Microsoft Office Tutorials and References
In Depth Information
Making “Special” Range Selections
Making “Special” Range Selections
In some cases, you want to locate specific types of cells in your worksheets. For example,
wouldn’t it be handy to be able to locate every cell that contains a formula, or perhaps all cells
whose values depend on the current cell?
Excel provides an easy way to locate these and many other special types of cells.
The key to many types of special selections is the Go To Special dialog box. Choose Home
Find
& Select
Go To Special to display the Go To Special dialog box, as shown in Figure 5-1. Another
way to open the Go To Special dialog box is to press F5 and then click the Special button in the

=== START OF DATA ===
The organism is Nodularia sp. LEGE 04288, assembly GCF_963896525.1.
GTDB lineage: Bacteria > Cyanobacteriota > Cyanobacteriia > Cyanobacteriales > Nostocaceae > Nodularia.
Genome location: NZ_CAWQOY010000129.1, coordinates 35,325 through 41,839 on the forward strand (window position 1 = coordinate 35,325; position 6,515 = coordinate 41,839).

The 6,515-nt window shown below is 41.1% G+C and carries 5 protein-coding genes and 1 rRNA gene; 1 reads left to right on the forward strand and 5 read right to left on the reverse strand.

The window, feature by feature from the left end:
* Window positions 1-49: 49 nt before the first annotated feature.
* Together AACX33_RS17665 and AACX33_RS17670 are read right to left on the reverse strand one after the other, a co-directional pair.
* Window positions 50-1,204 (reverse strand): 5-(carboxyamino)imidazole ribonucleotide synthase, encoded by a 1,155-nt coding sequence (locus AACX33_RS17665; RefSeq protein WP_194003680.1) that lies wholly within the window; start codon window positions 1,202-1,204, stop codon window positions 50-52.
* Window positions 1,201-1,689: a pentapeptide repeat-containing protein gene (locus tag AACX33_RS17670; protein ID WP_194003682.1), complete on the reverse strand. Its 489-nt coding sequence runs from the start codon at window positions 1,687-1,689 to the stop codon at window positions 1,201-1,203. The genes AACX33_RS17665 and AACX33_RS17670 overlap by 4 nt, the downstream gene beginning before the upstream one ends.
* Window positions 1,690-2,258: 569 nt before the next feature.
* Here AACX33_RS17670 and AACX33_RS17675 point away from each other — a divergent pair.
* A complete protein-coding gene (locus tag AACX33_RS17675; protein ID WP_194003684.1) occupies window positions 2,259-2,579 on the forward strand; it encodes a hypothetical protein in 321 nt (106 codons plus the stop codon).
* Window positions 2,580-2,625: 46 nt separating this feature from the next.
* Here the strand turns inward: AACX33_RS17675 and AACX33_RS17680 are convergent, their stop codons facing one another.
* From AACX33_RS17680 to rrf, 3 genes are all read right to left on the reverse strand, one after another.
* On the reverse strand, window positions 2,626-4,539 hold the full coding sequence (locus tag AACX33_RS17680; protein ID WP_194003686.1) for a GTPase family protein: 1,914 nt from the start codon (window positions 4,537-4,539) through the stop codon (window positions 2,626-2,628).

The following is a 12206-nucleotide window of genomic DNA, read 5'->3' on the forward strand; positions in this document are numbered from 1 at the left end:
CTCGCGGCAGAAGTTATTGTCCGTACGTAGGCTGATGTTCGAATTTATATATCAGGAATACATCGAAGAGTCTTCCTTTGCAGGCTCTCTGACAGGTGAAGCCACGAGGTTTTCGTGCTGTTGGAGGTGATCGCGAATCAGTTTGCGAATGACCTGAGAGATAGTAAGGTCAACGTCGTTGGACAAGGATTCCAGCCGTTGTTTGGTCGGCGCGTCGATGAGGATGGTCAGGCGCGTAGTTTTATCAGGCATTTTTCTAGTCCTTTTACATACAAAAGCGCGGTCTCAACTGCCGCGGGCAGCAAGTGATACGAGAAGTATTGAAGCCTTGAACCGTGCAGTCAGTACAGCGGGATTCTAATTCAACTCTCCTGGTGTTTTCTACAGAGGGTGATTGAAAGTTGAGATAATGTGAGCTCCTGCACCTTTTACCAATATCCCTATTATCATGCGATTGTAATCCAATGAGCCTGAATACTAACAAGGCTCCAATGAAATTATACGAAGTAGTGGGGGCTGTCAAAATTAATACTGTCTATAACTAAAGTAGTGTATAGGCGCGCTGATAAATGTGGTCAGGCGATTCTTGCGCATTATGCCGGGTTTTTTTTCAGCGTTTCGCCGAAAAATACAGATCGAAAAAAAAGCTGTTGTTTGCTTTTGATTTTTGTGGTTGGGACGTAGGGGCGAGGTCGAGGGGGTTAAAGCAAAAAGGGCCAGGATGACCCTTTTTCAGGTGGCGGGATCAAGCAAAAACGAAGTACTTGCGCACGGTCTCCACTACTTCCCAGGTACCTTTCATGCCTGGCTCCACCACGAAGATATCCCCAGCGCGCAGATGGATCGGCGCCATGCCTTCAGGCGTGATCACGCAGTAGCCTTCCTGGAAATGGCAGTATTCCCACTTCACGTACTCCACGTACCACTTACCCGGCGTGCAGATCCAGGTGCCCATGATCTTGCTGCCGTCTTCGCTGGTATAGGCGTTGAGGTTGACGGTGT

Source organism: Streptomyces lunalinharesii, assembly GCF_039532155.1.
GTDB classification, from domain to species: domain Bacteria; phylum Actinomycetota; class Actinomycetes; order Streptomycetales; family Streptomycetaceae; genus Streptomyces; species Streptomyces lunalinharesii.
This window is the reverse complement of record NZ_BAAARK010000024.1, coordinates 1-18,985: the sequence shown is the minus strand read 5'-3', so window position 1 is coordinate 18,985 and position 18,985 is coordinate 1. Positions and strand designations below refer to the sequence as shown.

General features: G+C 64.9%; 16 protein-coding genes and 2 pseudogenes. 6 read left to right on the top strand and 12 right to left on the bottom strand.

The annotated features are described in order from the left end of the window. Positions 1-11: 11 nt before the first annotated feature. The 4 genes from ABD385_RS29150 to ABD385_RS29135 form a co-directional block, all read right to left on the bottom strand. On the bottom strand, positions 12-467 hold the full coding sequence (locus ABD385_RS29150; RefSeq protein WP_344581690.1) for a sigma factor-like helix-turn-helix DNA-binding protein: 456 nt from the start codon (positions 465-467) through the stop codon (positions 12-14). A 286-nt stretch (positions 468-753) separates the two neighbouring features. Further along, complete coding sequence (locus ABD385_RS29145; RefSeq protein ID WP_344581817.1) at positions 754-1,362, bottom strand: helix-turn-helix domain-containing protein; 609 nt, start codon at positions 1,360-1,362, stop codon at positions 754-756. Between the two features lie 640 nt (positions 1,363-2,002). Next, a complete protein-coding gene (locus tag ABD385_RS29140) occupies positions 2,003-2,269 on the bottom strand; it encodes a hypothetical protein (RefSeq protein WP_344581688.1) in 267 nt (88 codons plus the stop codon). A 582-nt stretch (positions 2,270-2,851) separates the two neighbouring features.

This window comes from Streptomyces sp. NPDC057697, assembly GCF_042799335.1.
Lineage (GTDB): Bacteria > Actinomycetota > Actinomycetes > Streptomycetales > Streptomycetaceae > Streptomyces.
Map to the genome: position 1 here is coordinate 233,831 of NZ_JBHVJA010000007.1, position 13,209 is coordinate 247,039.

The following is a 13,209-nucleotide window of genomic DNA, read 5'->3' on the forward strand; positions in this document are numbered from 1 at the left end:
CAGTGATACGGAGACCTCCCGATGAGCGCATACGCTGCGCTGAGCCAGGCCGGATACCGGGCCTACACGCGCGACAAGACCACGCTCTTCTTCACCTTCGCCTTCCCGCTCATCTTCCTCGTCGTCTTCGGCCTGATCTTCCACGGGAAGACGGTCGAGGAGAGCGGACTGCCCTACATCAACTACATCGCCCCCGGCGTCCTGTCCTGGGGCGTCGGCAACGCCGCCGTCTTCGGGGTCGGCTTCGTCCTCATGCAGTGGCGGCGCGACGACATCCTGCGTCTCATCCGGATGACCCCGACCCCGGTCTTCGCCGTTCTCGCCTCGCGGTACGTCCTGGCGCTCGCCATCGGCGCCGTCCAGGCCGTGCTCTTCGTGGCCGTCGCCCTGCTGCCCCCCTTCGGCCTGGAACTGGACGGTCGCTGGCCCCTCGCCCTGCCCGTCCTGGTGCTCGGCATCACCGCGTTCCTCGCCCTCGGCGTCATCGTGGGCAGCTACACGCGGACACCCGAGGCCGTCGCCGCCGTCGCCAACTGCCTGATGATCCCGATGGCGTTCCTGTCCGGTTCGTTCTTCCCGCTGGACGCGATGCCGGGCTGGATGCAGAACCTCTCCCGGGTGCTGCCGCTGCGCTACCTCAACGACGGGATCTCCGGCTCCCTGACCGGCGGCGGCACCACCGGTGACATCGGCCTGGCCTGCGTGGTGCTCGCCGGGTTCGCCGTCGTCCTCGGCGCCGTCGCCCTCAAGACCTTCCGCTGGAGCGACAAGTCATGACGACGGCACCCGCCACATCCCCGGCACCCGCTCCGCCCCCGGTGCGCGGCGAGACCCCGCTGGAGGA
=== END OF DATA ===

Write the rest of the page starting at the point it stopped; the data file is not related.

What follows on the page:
Go To dialog box.
Figure 5-1: Use the Go To Special dialog box to select specific types of cells.
After you make your choice in the Go To Special dialog box, Excel selects the qualifying subset of
cells in the current selection. Usually, this results in a multiple selection. If no cells qualify, Excel
lets you know with the message No cells were found .
If you bring up the Go To Special dialog box when only one cell is selected, Excel
bases its selection on the entire active area of the worksheet. Otherwise, the selection
is based on the selected range.
Table 5-1 summarizes the options available in the Go To Special dialog box.
 
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